Replication of the virus in neural ganglia destroys nerve tissue, causing intense pain along corresponding dermatomes. The pain can be stabbing or burning. Sensitivity to touch may develop. The pain may persist for 30 days to more than 6 months, after the lesions heal. The patient can also experience chronic fatigue, anorexia, weight loss, difficulty concentrating, and depression, and they may become inactive. PHN is more common in women and immunocompromised persons.26
Pain management may require the use of acetaminophen, nonsteroidal anti-inflammatory drugs, anticonvulsant agents, topical medications, tramadol, or oxycodone. According to Mallick-Searle et al,27 first-line treatments include gabapentin or pregabalin an antidepressant and the lidocaine 5% patch. Tramadol or oxycodone should be a third-line drug and used judiciously because of the potential for dependence. Topical capsaicin 8% may be used but requires frequent reapplication .13,27,28
Prevention of varicella
The two different types of vaccine used to prevent varicella are Varivax® and ProQuad® . Varivax should be administered subcutaneously to children in two doses: the first dose at age 12 to 15 months and the second dose at age 4 to 6 years. Alternatively, ProQuad can be administered to children aged from 12 months to 12 years. Two doses of MMRV vaccine are recommended and are administered in the same schedule as Varivax.29-31
Signs Of Shingles Faqs
Q: Are there further health risks associated with shingles?A: If left untreated, shingles is more likely to result in post herpetic neuralgia , a condition in which a burning pain continues to be felt in the areas affected by shingles for more than three months after the rash and blisters themselves have disappeared. Approximately one fifth of people who are affected by shingles will go on to develop PHN. The likelihood of shingles spreading to internal regions of the body likewise increases in the absence of a promptly initiated treatment and recovery plan.
Q: Are the signs of shingles different in adults to those in children?A: The signs of shingles in children are largely the same as the signs of shingles in adults. However, shingles in children is generally less severe and lasts for a shorter duration than in adults, and most children recover well with no associated health complications. Shingles rarely affects children under three years of age and can only affect children who have already had chickenpox. Shingles are not common in children. However, having a weakened immune system as a result of an autoimmune disease, other chronic or serious disease or because of being overly stressed, however, can increase the likelihood of a child developing shingles.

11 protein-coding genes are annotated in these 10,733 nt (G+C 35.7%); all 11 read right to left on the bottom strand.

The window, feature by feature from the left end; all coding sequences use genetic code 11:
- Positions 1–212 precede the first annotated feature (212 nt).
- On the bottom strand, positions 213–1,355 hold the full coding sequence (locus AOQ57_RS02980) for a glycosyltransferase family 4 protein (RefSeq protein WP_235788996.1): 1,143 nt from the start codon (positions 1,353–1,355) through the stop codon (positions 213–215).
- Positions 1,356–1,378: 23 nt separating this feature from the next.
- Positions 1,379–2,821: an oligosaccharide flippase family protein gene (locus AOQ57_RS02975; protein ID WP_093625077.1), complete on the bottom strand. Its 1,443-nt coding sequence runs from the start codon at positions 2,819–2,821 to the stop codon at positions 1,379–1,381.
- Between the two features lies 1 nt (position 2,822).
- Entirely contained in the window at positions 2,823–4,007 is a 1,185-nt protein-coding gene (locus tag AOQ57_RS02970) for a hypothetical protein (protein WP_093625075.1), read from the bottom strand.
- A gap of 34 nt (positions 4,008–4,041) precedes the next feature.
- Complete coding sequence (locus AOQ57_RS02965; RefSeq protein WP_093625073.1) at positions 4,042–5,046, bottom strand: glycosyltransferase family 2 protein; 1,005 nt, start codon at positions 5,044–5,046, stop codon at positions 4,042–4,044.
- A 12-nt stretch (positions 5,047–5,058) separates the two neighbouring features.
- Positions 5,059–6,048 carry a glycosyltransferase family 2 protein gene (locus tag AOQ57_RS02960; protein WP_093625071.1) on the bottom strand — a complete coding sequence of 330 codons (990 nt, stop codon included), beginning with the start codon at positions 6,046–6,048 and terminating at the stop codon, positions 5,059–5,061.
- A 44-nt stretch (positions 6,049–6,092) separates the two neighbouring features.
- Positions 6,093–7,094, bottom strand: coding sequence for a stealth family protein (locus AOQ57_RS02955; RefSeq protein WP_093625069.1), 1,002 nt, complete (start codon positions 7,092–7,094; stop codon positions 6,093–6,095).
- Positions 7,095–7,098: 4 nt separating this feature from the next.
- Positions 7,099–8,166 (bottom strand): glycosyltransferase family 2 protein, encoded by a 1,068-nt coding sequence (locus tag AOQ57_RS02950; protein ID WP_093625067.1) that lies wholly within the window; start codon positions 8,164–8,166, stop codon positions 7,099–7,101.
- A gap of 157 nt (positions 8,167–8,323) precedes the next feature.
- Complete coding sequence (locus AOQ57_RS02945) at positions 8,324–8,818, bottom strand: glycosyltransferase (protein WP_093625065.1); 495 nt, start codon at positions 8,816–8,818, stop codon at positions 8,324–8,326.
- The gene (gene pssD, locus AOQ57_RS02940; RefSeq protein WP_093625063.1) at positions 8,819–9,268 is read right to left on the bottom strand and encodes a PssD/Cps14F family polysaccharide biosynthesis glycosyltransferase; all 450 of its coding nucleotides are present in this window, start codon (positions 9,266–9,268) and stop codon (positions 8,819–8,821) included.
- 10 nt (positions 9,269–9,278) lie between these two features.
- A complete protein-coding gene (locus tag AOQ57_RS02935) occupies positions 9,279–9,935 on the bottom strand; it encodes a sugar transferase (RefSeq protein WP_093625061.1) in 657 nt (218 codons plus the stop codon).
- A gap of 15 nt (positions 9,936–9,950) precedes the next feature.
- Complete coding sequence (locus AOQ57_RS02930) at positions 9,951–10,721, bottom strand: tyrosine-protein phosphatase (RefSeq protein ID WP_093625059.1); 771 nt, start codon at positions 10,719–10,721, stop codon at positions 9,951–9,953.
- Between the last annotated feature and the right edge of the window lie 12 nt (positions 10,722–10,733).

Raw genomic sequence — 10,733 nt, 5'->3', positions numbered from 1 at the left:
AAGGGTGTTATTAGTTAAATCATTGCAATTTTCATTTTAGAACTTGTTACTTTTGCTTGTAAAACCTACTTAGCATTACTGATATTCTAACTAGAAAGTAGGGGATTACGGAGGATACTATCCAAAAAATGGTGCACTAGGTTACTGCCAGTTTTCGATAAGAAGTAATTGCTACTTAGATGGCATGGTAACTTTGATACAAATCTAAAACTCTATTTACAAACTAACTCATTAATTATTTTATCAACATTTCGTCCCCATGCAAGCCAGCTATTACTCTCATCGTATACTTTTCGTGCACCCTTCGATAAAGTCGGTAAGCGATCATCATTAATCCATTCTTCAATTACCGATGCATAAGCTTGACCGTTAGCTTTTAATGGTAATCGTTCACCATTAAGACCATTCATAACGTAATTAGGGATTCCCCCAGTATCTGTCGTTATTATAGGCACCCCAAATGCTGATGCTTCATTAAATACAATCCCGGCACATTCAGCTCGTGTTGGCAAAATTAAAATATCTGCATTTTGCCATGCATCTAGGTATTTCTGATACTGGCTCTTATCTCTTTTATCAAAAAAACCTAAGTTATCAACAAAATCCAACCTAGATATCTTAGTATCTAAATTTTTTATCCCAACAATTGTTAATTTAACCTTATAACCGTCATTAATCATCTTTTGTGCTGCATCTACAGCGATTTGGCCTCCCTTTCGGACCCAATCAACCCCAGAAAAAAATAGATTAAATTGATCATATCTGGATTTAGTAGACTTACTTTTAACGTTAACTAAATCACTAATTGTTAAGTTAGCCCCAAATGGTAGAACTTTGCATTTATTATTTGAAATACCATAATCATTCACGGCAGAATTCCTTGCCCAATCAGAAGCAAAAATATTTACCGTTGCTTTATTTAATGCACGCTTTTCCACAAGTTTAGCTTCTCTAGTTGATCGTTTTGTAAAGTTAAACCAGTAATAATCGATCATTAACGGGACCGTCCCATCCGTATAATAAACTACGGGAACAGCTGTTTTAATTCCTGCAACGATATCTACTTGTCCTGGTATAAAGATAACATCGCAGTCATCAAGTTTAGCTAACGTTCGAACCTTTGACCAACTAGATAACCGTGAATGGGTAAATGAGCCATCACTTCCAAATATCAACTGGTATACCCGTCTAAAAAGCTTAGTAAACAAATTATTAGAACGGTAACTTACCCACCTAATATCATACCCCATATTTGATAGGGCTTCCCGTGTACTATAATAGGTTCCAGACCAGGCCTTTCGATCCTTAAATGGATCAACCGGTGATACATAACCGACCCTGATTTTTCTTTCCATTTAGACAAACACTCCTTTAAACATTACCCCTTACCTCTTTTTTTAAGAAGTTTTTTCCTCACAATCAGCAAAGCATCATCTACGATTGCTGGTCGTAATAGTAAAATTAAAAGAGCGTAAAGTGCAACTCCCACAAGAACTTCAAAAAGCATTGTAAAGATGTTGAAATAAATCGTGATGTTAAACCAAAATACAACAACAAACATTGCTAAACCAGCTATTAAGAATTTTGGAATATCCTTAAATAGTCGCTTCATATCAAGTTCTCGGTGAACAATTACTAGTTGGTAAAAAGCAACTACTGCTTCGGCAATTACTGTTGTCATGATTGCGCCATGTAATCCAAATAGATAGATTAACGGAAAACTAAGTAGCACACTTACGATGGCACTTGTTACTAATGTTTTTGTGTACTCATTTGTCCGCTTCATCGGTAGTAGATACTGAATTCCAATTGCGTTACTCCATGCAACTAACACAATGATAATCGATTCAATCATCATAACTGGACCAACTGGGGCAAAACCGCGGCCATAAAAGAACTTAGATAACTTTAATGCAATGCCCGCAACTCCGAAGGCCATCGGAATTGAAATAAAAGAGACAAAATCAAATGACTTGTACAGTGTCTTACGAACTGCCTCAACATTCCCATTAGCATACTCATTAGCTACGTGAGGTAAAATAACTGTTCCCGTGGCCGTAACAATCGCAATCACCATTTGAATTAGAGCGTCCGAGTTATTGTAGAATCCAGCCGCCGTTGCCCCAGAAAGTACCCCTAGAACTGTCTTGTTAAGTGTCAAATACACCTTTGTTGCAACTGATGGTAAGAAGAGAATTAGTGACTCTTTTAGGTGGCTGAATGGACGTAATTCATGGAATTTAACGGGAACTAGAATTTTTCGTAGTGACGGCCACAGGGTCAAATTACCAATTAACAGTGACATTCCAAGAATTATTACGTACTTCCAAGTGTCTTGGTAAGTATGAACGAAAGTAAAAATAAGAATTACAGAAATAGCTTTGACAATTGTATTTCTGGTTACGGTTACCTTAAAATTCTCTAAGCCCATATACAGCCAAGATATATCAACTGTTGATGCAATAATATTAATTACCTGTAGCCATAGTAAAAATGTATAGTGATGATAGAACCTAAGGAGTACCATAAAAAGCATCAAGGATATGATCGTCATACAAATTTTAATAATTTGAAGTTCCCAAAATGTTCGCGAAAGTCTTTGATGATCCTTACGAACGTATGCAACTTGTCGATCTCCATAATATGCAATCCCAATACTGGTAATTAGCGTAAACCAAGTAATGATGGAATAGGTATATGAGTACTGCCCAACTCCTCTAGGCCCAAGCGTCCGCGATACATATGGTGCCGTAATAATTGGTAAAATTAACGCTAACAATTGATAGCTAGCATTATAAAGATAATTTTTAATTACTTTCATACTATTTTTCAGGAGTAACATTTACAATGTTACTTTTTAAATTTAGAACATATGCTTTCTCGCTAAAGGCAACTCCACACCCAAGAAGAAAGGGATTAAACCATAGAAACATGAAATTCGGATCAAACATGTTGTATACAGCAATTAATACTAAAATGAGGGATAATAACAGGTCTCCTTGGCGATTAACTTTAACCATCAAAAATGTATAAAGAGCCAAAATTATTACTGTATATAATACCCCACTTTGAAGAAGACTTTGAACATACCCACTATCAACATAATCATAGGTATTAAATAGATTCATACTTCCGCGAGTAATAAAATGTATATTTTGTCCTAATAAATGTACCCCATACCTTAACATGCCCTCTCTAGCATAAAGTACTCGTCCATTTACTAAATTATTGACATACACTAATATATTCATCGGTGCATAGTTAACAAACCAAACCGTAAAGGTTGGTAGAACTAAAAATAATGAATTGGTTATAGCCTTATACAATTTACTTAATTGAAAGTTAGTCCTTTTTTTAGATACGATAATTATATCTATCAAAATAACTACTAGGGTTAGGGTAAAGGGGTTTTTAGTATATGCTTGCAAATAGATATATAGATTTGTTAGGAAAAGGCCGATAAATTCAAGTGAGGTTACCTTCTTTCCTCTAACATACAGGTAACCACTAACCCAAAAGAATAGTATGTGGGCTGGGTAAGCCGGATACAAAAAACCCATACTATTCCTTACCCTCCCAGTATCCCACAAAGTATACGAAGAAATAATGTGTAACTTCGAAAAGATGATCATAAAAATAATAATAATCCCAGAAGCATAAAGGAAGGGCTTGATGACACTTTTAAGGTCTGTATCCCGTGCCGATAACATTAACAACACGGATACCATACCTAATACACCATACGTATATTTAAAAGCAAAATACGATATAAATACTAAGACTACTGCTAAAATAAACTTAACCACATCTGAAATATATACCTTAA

Good to know: People who have a weakened immune system, and who have never been infected by VZV before, will develop chickenpox the first time they catch the virus, rather than its subsequent form, shingles.
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Who Should Not Get Vaccinated
According to the CDC, some people should not be given the shingles vaccine, including those who:
- Have had allergic reactions to the vaccine
- Tested negative for varicella-zoster virus immunity
- Currently have shingles
- Have a severe or moderate illness that is considered acute, such as a respiratory infection
- Have a temperature of 101.3 degrees F or higher
Stay Away From Certain Groups Of People If You Have Shingles
You cannot spread shingles to others. But people who have not had chickenpox before could catch chickenpox from you.
This is because shingles is caused by the chickenpox virus.
Try to avoid:
- pregnant people who have not had chickenpox before
- people with a weakened immune system like someone having chemotherapy
- babies less than 1 month old unless you gave birth to them, as your baby should be protected from the virus by your immune system
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Why Does It Matter How You Manage Fatigue When You Have Been Ill
This guideline aims to give advice to help people after an illness, such as a viral infection, to try to manage and reduce the fatigue that they may be experiencing. There has been very little research done looking at how to manage fatigue in the early stages following an infection. We dont yet confidently know the scientific answer to whether managing fatigue in different ways leads to different outcomes in terms of recovery. Many people who have experienced fatigue for a longer period of time, along with those who have developed ME/CFS, report that they wished they had received good advice earlier on in their illness regarding how to manage fatigue. Fatigue can interfere with every aspect of day to day life so learning how to cope with it, and feeling confident with helpful strategies, may help to reduce the impact of the fatigue.